Outgoing Argentine Foreign Minister Felipe Solá found out during a stopover in El Salvador that his services would no longer be required, so he decided to cut short his trip which should have ended with his presence at the Celac Summit in Mexico City.
Angered by President Alberto Fernández's decision, Solá immediately decided to turn in his resignation before the multilateral event, which the head of state had also failed to attend due to internal turmoil.
Celac has no headquarters and it does not include the largest three countries in the continent: the United States, Canada and Brazil.
And when Argentina looked headed for its pro-tempore presidency to succeed Mexico's Andrés Manuel López Obrador, Fernández pulled a stunt which, in addition to negative reviews from Nicaraguan President Daniel Ortega, halted what seemed to be a mere formality.
Under those circumstances, Mexico, which has exceptionally been in charge of Celac for two years instead of the usual one-year term, will remain in place, in the absence of the Argentine authorities, the entire group minus Nicaragua were endorsing.
Solá was in El Salvador - one of the many stops that the small Air Force plane had to make - when he received a call from Santiago Cafiero. It was the outgoing Chief of Staff who informed Solá both of his dismissal as well as of the fact that he would himself become his successor.
Solá landed in Mexico still as Foreign Minister and was received at the airport by his then local colleague Marcelo Ebrard, but already aware that he was going to be replaced, he simply turned in his resignation and did not attend the Celac Summit.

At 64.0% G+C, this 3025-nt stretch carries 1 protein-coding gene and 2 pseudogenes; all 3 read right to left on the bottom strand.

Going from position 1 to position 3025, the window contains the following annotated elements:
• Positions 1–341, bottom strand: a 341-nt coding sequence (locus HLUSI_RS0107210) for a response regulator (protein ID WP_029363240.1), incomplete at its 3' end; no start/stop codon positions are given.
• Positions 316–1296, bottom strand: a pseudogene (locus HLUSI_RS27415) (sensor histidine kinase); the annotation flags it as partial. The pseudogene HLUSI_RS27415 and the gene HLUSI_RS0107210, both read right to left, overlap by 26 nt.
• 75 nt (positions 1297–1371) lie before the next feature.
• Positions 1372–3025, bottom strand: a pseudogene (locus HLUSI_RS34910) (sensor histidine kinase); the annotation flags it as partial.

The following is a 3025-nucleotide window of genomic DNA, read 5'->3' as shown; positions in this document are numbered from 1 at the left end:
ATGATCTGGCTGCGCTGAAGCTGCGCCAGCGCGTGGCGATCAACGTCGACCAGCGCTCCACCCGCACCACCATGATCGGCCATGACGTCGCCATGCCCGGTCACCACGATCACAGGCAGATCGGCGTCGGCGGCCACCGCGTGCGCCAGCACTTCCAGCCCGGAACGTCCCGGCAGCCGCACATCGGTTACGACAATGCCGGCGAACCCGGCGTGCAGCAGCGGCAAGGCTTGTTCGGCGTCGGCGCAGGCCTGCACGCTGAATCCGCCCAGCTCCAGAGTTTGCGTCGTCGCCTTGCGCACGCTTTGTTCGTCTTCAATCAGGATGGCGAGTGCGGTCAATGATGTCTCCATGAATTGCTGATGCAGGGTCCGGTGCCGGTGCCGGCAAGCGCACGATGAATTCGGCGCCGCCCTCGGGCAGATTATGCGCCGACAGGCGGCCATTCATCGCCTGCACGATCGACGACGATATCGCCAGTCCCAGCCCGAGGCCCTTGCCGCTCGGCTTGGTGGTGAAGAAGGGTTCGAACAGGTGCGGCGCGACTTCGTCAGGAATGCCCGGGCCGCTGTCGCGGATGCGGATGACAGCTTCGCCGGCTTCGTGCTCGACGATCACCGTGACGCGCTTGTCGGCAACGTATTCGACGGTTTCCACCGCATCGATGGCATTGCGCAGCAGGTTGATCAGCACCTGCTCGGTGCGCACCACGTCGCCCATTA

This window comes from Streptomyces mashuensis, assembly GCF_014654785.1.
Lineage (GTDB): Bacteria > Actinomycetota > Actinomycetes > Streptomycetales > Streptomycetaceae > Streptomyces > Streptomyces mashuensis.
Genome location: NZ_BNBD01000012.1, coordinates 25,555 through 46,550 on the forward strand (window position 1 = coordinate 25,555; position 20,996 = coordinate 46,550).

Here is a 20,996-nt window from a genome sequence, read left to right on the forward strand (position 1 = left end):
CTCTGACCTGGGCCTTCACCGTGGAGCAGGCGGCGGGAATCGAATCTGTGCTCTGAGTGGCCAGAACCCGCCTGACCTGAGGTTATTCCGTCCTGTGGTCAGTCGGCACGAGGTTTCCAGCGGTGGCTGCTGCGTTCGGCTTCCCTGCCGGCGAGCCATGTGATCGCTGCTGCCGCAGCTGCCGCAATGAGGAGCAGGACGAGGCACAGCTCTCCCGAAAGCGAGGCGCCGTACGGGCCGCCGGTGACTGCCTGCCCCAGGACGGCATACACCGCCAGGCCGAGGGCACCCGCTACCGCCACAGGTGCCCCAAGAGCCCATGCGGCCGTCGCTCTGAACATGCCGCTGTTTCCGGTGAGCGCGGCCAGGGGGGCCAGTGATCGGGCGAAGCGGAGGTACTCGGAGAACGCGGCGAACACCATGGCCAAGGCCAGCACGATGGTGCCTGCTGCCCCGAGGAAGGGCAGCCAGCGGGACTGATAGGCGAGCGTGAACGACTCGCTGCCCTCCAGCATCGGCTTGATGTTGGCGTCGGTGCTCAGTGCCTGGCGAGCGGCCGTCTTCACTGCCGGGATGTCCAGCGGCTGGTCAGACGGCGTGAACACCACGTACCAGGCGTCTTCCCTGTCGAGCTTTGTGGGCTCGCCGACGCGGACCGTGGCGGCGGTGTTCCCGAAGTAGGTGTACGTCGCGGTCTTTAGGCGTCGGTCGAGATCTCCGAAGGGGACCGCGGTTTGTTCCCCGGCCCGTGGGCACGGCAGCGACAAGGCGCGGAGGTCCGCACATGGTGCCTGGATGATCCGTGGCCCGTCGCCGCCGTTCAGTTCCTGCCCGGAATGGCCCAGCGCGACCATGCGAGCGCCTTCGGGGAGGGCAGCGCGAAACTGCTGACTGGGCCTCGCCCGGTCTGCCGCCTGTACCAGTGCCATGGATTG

Argentina was thus represented by Juan Valle Raleigh, Secretary of the Foreign Ministry for Latin America, who made a long presentation on the classic positions of Argentina and Peronism.
According to Foreign Ministry sources, Sola had had numerous crises and several personal fights with Alberto Fernández, but his replacement was expected to come only after the November 14 mid-term elections.
Meanwhile, the Buenos Aires newspaper Clarín has reported over the weekend that the appointment of outgoing Cabinet Chief Santiago Cafiero as Foreign Minister was some sort of compromise decision and that he too will be replaced later November either by current Argentine Ambassador to Washington DC, Jorge Argüello or by former Vice President Daniel Scioli, who is the current Ambassador to Brazil.
Cafiero and the new Argentine ministers are expected to take their oaths of office Monday. After that, further changes are expected to take place at the Palacio San Martín (Foreign Ministry building in Buenos Aires).